Many of us have experienced those next day regrets after a night of excess consumption. Lord knows I have. At my age, those regrets spill over a couple of days, physically, mentally, emotionally, and physically.

Did I mention physically?

I haven’t quit. I never said I quit. I’m disciplined in so many areas, so I just decided to add the consumption of alcohol to that list.

I still plan on having a beer from time to time. Beer in moderation makes me happy.

I still plan on having a beer from time to time. Beer in moderation makes me happy.

Knowing that the 10 biggest regrets of my life involve alcohol has a sobering effect (pun intended) on me. I can’t take any of them back. I can only learn and move on from here. For the record, no one was ever hurt; I just made some dumb decisions.

On the other hand, the only time alcohol ever got me in trouble was likely the best thing to ever happen to me. When I was 19, I was arrested for underage drinking which ultimately led to my decision to join the Army.

I feel confident that this new me is here to stay. I’ve been in some situations recently where I was able to maintain my discipline, whereas in the past, that would not have been the case.

I’ve frequented my favorite watering hole in Opelika on three different occasions since making the decision to scale back without falling back into the trap. Water with lemon is just as good, and so are the laughs with the fellas.

A couple of weeks ago, I spent four days and three nights in Sin City, Las Vegas, Nevada, without consuming a single drop of alcohol. That’s the equivalent of a police officer going an entire shift without a single doughnut. It’s simply unheard of.

On Sunday, I began my journey to Arizona for the National Stuttering Association’s 30th annual conference.

Because of my love of quality beer and BBQ, my cross-country escapades usually involve quite a bit of each.

I drove only a short distance that first day. I stopped in New Orleans to stay with my buddy and his family. The family stayed at home, while he and I went down to the French Quarter and ate at Emeril Lagasse’s NOLA, which was an absolute joy. I did have one really good local brew before dinner, but only because we had to wait a bit before being seated. We also had Emeril’s New Orleans BBQ Shrimp for an appetizer.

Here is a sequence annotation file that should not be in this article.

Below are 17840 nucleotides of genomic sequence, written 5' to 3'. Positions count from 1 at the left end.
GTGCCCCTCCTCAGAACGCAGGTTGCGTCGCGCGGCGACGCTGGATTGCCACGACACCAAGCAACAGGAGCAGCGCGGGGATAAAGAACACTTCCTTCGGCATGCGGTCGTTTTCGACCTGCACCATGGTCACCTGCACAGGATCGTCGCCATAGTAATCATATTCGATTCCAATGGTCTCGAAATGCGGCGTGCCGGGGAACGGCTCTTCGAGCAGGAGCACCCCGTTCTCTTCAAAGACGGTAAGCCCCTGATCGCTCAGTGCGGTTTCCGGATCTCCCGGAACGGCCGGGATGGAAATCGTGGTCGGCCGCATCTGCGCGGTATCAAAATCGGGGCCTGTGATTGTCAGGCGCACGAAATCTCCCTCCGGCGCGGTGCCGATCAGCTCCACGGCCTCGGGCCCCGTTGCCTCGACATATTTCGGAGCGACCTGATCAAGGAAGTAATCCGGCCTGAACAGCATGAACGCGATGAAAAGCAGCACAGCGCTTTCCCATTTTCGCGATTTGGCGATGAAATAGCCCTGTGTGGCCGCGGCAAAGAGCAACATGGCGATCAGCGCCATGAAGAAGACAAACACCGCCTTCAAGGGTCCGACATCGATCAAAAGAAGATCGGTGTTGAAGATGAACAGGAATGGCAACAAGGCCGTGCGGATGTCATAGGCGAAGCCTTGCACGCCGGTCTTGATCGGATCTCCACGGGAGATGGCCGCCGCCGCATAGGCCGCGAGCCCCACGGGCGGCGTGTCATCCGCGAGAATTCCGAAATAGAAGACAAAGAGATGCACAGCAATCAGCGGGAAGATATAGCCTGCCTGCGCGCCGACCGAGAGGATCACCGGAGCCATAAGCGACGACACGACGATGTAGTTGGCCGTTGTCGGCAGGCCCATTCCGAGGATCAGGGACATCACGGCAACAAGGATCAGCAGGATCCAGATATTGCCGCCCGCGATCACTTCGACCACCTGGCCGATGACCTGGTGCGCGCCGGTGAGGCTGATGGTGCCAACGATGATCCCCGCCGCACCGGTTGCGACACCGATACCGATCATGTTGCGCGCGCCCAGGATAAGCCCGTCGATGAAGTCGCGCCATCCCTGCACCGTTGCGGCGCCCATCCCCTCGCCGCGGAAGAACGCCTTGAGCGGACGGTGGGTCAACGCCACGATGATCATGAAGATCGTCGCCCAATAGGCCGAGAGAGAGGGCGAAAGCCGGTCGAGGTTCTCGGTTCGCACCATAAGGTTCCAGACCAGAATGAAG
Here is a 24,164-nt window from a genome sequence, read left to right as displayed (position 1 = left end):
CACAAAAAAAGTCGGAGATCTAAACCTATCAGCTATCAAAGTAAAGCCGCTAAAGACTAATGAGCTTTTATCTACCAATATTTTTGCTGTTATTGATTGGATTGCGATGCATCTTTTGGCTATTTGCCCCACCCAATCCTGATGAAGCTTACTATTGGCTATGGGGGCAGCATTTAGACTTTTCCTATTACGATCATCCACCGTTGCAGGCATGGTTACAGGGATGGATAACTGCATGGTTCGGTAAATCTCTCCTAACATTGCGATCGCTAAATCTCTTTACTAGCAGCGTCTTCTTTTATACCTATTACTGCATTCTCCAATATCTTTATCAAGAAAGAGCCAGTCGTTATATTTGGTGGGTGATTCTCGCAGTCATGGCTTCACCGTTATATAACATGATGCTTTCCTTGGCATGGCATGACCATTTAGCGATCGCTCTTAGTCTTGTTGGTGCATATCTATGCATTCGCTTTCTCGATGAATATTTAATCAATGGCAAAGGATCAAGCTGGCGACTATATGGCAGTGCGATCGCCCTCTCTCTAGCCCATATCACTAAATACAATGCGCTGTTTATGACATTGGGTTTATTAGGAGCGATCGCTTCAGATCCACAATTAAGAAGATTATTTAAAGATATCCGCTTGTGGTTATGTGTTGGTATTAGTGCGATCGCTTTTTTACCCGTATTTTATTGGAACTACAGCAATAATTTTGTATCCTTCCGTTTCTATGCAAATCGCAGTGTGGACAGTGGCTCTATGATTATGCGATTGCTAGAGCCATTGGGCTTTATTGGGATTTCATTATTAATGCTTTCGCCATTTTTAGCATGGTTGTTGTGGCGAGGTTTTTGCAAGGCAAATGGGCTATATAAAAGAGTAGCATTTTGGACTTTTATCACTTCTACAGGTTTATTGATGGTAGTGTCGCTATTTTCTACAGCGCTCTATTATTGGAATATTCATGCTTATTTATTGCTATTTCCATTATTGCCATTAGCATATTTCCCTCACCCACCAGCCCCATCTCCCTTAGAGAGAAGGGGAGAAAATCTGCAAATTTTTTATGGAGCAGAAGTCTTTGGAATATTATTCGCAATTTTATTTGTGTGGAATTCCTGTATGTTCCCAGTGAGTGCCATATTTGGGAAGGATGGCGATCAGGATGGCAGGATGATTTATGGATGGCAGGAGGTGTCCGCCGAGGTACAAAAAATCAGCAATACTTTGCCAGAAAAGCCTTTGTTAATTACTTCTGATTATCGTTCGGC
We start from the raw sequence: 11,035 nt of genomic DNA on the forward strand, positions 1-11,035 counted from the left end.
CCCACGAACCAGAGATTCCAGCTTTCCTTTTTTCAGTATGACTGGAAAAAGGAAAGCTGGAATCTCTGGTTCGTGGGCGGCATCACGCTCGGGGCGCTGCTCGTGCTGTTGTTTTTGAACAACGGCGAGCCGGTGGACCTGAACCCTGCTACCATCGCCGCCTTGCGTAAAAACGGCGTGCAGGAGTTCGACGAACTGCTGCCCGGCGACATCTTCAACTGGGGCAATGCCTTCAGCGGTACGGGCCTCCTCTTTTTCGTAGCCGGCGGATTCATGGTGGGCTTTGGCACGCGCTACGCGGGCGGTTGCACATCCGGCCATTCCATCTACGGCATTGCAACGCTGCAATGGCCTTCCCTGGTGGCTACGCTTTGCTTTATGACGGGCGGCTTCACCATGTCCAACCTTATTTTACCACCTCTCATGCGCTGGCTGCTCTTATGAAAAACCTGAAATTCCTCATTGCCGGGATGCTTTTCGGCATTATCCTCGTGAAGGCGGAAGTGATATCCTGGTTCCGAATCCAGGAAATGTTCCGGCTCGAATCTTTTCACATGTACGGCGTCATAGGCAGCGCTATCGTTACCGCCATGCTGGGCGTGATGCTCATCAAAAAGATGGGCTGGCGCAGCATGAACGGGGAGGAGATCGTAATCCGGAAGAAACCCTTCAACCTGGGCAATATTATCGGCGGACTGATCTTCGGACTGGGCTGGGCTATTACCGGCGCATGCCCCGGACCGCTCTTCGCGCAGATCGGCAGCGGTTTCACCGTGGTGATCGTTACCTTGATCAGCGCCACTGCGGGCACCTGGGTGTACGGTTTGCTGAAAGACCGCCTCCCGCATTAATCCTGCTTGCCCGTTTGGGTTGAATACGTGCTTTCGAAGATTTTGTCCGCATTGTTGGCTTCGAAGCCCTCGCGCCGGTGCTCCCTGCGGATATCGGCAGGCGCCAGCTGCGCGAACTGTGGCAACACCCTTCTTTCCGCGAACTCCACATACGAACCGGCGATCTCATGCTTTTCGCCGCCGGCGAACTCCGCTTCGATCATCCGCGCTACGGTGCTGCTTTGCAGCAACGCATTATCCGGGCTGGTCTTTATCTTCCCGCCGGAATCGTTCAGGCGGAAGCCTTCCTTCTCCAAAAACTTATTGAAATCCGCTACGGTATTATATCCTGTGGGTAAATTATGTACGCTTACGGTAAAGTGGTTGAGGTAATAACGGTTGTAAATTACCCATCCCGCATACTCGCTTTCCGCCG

One beer in New Orleans is like one pair of jean shorts to a Bama fan. It’s simply unheard of.

I had dinner with water and a friend at The Cheesecake Factory in San Antonio on day two. We had a great dinner and conversation, in spite of the absence of alcohol. In the past, that would have simply been unheard of.

On day three, I drove the final 15 hours and arrived at the conference around 11:00 PM.

I’m sure some interesting stories will arise from this week’s conference. They always do.

For example, did you know that when there are three stuttering guys in a small room that the lights start to flicker? It’s a phenomenon similar to the Northern Lights. Now you know.

In the interest of full disclosure, I’d be remiss if I didn’t say that I had three beers last night, although it wasn’t entirely my fault. I ordered just one, but my stuttering prevailed and the bartender misunderstood me.

“Beer, beer, beer, said the captain,” he thought.

I’m convinced that the secret to happiness is discipline. Whether it’s beer, BBQ, fishing or women, quality is always better than quantity.

Speaking of quantity, I just realized I’ll have to cut the grass when I get home. Yuck! Oh well, at least I’ll have an ice cold glass of lemonade waiting on me afterwards.

Cheers!

PS…I didn’t really have three beers last night.

Only one drink so far at the NSA conference and that was this glass of wine.

Only one drink so far at the NSA conference and that was this glass of wine.

Jody Fuller is a comic, a speaker, and a soldier. He can be reached at jody@jodyfuller.com. For more information, please visit http://www.jodyfuller.com.